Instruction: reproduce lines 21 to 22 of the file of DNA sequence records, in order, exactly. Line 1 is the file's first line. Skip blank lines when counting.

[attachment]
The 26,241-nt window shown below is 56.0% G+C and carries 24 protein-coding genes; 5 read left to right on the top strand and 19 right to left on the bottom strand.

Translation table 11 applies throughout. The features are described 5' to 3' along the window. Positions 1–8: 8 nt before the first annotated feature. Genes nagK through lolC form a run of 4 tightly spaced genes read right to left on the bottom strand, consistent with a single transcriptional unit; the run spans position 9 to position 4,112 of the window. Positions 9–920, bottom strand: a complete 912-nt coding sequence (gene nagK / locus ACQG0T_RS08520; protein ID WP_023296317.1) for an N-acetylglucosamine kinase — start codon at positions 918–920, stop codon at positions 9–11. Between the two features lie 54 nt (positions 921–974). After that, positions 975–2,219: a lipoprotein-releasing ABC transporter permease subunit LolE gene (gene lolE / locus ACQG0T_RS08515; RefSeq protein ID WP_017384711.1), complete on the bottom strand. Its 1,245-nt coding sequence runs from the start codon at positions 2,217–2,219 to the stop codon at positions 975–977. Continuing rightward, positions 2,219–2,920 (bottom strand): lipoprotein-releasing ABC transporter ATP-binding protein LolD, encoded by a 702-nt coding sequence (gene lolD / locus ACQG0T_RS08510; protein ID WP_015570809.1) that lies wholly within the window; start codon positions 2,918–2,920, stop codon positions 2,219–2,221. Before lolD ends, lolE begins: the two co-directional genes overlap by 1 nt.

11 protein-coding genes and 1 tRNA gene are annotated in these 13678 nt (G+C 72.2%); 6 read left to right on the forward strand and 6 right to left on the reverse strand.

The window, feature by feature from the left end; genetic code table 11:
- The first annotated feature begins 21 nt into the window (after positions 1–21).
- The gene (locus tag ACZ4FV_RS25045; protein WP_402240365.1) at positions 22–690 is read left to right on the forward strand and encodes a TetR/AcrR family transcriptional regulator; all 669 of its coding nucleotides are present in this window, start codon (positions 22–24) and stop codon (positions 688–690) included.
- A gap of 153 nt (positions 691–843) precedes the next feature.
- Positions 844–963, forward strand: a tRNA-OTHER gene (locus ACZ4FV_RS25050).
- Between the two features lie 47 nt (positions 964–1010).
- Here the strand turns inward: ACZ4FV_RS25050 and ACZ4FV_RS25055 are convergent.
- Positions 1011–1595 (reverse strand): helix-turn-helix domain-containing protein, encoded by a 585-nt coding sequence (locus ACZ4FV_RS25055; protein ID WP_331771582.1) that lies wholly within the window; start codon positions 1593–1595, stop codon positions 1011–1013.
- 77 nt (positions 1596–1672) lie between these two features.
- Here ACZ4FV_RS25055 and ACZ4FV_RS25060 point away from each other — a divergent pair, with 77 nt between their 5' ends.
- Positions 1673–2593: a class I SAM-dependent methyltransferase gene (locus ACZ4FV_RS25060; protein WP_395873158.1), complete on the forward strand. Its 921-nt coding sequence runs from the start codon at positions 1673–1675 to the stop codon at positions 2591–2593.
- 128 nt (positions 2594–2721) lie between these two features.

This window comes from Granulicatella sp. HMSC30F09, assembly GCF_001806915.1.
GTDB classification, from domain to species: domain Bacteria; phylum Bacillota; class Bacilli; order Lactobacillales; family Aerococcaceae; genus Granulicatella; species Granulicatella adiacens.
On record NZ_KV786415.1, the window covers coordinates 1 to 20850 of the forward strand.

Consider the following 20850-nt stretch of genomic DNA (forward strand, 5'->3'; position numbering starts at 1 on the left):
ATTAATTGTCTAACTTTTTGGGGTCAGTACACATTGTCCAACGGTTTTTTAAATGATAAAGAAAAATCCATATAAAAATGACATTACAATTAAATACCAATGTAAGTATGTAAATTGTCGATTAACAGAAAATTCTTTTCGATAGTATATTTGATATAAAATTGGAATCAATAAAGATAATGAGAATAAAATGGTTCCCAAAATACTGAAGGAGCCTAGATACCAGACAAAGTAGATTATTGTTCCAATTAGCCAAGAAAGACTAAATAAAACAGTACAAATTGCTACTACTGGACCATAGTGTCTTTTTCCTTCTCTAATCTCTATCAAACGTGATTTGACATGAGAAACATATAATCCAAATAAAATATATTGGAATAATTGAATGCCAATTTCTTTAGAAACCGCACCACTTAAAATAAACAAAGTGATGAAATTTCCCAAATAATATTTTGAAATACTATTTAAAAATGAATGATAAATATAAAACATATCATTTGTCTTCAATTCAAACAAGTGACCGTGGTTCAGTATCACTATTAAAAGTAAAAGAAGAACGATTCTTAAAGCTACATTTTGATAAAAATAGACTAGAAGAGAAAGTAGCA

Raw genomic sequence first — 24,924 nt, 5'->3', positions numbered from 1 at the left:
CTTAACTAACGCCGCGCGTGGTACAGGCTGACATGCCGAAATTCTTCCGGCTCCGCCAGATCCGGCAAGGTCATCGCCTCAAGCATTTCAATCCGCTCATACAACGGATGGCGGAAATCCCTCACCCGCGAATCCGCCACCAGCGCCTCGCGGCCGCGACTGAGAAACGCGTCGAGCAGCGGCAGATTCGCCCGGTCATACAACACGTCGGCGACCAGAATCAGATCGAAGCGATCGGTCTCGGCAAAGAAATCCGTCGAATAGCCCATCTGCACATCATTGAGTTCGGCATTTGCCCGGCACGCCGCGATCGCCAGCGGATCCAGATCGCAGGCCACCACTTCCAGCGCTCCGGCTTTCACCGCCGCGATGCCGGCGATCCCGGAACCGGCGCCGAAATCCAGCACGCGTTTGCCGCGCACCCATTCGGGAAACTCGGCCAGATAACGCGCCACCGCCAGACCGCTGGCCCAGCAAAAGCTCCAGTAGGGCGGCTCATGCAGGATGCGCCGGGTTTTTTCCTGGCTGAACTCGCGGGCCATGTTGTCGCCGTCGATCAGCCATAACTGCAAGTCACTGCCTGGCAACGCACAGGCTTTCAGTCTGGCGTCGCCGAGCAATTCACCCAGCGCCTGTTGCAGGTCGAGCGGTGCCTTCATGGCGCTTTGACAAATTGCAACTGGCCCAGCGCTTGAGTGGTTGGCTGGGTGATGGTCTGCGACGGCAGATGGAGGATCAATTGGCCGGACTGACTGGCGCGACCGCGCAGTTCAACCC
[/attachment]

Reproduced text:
Raw genomic sequence first — 24,924 nt, 5'->3', positions numbered from 1 at the left:
CTTAACTAACGCCGCGCGTGGTACAGGCTGACATGCCGAAATTCTTCCGGCTCCGCCAGATCCGGCAAGGTCATCGCCTCAAGCATTTCAATCCGCTCATACAACGGATGGCGGAAATCCCTCACCCGCGAATCCGCCACCAGCGCCTCGCGGCCGCGACTGAGAAACGCGTCGAGCAGCGGCAGATTCGCCCGGTCATACAACACGTCGGCGACCAGAATCAGATCGAAGCGATCGGTCTCGGCAAAGAAATCCGTCGAATAGCCCATCTGCACATCATTGAGTTCGGCATTTGCCCGGCACGCCGCGATCGCCAGCGGATCCAGATCGCAGGCCACCACTTCCAGCGCTCCGGCTTTCACCGCCGCGATGCCGGCGATCCCGGAACCGGCGCCGAAATCCAGCACGCGTTTGCCGCGCACCCATTCGGGAAACTCGGCCAGATAACGCGCCACCGCCAGACCGCTGGCCCAGCAAAAGCTCCAGTAGGGCGGCTCATGCAGGATGCGCCGGGTTTTTTCCTGGCTGAACTCGCGGGCCATGTTGTCGCCGTCGATCAGCCATAACTGCAAGTCACTGCCTGGCAACGCACAGGCTTTCAGTCTGGCGTCGCCGAGCAATTCACCCAGCGCCTGTTGCAGGTCGAGCGGTGCCTTCATGGCGCTTTGACAAATTGCAACTGGCCCAGCGCTTGAGTGGTTGGCTGGGTGATGGTCTGCGACGGCAGATGGAGGATCAATTGGCCGGACTGACTGGCGCGACCGCGCAGTTCAACCC